Previous systematic literature reviews have evaluated the impact of a variety of conservative interventions, such as pelvic support belts,10,11 acupuncture,10–12 postural education,13 pharmacology,14 manual therapies,11–13 and exercise11,12,15 on pregnancy-related lumbopelvic pain. These reviews have found benefits to pain, disability, and quality of life, ranging from none to significant with moderate- to low-quality evidence.10–15 Some studies have compared exercise to other conservative interventions, which does not allow for analysis of efficacy against routine prenatal care.13 In 2015, Belogolovsky et al16 performed a meta-analysis of land-based exercise programs with level of evidence 2b or higher from the previous 10 years and found statistically significant improvements in low back pain among pregnant women with exercise, though again this was limited to the previous 10 years and did not include any aquatic exercise interventions.

While evidence supports an exercise benefit in overall maternal and fetal health, as well as in reducing lumbopelvic pain, it is not clear from current literature which type of exercise should be recommended to reduce lumbopelvic pain severity in pregnant women. Several new randomized controlled trials (RCTs) on this topic have been published in recent years, which have yet to be included in comparative analyses.17–20 Additionally, previous reviews have been inconsistent as to how they define, differentiate, and include pelvic pain when evaluating the impact of exercise or other conservative therapies on pregnancy-related low back pain. With many definitions of pelvic pain, some of which overlap with the definition of low back pain, drawing a distinction between the 2 when analyzing prior literature is difficult. Due to the lack of consistent definition and reporting, this review takes a broad view of lumbopelvic pain as defined previously, including pain in the pelvic region or lumbar spine. Therefore, the primary aim of this systematic review is to include the full history of evidence to determine the benefits of exercise on reducing lumbopelvic pain intensity in pregnant women. A secondary aim is to identify potential moderators of response to exercise.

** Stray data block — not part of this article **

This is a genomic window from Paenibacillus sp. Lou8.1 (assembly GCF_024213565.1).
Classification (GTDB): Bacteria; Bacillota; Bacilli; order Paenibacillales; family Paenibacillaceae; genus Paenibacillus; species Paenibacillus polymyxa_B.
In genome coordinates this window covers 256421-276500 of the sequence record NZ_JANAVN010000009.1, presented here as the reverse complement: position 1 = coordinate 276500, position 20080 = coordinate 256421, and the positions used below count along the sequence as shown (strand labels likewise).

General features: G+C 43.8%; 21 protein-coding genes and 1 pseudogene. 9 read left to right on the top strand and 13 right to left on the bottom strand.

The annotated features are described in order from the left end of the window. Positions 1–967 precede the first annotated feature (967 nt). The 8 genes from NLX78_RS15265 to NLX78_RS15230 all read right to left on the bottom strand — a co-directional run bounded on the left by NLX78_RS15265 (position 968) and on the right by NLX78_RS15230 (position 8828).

Search Strategy and Inclusion and Exclusion Criteria

A systematic literature review was performed in accordance with the Preferred Reporting Items for Systematic Reviews and Meta-analyses (PRISMA) guidelines. This study was not prospectively registered with PROSPERO. The authors searched 7 databases (Medline Complete, CINAHL, ScienceDirect, SportDiscus, ProQuest, Google Scholar, and Cochrane Library) in October 2020 and again in February 2022, in consultation with a librarian. No restrictions on language, publication date, or study design were imposed on the search. Reference lists of relevant review articles and the included studies were hand searched to identify additional studies. The search terms and strategy for Medline were as follows: “Pregnancy” [MeSH] AND “Exercise” [MeSH] AND “Low Back Pain” [MeSH] OR “Pelvic Pain” [MeSH]. Search terms and strategies were modified as needed for all other databases. A full list of search terms is included in Appendix 1.